The script for this movie originally started off as Escape from Mars, another Snaked Plissken sequel, but when Escape from L.A. failed, the main character was changed to Ice CUbe playing Desolation Williams. Courtney Love was going to be in this as well, but her boyfriend’s ex-wife ran over her foot. Really.

Carpenter has stated he was intentionally trying to make Ghosts Of Mars over-the-top and intentionally mindless, but I never get that feeling. He has said, “I have no power over what critics say, but when people complained about the movie being campy and not scary…the name of the movie is Ghosts Of Mars, I figured the campiness would be self-explanatory.” Even Ice Cube was very critical about this and he stars in it! He said, “I don’t like that movie. I’m a big fan of John Carpenter and the only reason I did it was because John Carpenter directed it but they really didn’t have the money to pull the special effects off.”

In the future, Mars has been 84% terraformed, which means that humans can walk the surface of the planet. And, because humans are there, it just means that crime comes with them. Lt. Melanie Ballard (Natasha Henstridge) is on her way to transport Mars’ most dangerous criminal,Desolation’Williams (Ice Cube). Yet when she and her team arrive there, everyone is missing.

There’s a simple explanation: the miners unearthed an ancient Martian civilization and when they opened a door, they let out the ghosts of the people who once lived there, who took over the miners. Now, the newcomers to Mars have become the natives, self-mutilating themselves and destroying any humans that come their way.

Team leader Helena Braddock (Pam Grier) — future Mars society puts women in charge, which is pretty cool — is killed, Ballard assumes command. The real problem is even if you kill a possessed person, the ghost just goes into someone else. Ballard’s crew and the criminals she was sent to take in team up against the miners. Luckily, Ballard is a drug addict, and the illegal narcotics in her system repel the ghosts so that she and Williams survive. Even though he double crosses her, he still comes back to save her at the end, which seems to set up another movie.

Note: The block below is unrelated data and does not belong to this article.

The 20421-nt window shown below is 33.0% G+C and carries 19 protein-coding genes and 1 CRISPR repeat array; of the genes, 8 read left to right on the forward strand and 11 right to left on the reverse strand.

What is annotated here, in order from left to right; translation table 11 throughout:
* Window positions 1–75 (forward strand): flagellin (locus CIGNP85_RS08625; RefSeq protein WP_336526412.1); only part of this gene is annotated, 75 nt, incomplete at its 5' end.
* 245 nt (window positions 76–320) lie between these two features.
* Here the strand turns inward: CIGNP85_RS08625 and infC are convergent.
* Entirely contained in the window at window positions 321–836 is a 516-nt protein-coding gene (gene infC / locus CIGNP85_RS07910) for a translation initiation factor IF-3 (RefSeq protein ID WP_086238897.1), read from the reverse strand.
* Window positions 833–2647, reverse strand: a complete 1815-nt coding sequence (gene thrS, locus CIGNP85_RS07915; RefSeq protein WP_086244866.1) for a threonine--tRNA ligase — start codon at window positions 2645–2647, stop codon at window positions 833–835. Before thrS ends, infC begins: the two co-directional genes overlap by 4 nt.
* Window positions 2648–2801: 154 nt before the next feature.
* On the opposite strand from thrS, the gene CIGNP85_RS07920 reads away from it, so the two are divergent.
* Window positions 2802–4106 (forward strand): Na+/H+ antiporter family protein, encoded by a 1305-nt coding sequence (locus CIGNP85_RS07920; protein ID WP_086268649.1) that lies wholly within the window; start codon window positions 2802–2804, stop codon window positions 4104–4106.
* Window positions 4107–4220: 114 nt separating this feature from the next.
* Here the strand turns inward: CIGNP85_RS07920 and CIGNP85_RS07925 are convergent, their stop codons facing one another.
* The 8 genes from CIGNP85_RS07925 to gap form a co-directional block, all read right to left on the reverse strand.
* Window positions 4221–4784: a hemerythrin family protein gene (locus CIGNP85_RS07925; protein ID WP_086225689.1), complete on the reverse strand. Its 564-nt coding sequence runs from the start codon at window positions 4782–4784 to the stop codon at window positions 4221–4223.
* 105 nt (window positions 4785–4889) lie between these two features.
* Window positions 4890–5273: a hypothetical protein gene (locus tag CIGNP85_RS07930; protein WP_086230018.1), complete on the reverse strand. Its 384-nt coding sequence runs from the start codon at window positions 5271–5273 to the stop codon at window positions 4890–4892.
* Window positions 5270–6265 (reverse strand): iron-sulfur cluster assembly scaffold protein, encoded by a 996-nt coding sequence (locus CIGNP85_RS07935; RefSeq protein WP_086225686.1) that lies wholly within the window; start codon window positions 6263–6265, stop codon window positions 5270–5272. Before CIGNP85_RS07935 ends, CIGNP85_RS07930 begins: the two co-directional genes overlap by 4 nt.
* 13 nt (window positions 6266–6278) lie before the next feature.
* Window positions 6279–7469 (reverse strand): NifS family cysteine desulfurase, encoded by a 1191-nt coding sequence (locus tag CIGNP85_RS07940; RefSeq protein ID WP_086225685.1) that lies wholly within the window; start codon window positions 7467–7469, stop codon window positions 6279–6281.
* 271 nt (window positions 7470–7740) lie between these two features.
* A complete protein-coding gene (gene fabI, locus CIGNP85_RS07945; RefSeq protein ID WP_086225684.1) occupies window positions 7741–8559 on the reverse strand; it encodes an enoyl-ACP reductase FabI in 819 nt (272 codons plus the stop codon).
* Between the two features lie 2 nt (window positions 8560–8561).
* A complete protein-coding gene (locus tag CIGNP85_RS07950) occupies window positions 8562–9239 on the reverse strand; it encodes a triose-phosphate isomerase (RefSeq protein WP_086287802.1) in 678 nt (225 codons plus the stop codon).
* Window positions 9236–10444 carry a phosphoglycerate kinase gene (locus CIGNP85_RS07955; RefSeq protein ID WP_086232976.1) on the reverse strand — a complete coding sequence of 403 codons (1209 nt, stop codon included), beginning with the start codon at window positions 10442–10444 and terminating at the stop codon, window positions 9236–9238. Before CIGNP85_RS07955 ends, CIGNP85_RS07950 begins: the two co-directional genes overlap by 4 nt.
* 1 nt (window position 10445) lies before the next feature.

Jason Statham was in this before he became a big star. He was originally going to be Williams, but the studio wanted a bigger star. Clea DuVall (The Faculty), Joanna Cassidy (Who Framed Roger Rabbit) and Robert Carradine (Revenge of the Nerds) are all in this as well.

Carpenter put together an all-star band for the soundtrack, with Anthrax, Steve Vai, Buckethead and Robin Finck all playing alongside the director’s synth. And yep — that’s Keith David narrating the film.

You can get this on blu ray from Mill Creek Entertainment.

DISCLAIMER: We were sent this blu ray by Mill Creek Entertainment, but that has no bearing on this review.

Replicant (2001)

Plenty of actors have played twins in a movie. But Jean-Claude Van Damme? He’s done it three times — Double ImpactMaximum Risk and this film, his second of three films with Ringo Lam, the man who created City On Fire, which inspired Reservoir Dogs. This time, Van Damme is both Edward “the Torch” Garrotte and his clone. And yes, the movie starts with a body being doused in gasoline and set on fire, so you know that this is definitely a Van Damme movie.

Garrotte is a serial killer who loves nothing more than killing women and then setting their dead bodies on fire. Detective Jake Riley (Michael Rooker!) is on the cusp of retirement, having chased the killer for three years. However, Garotte is also chasing down Jake and has marked his family for death.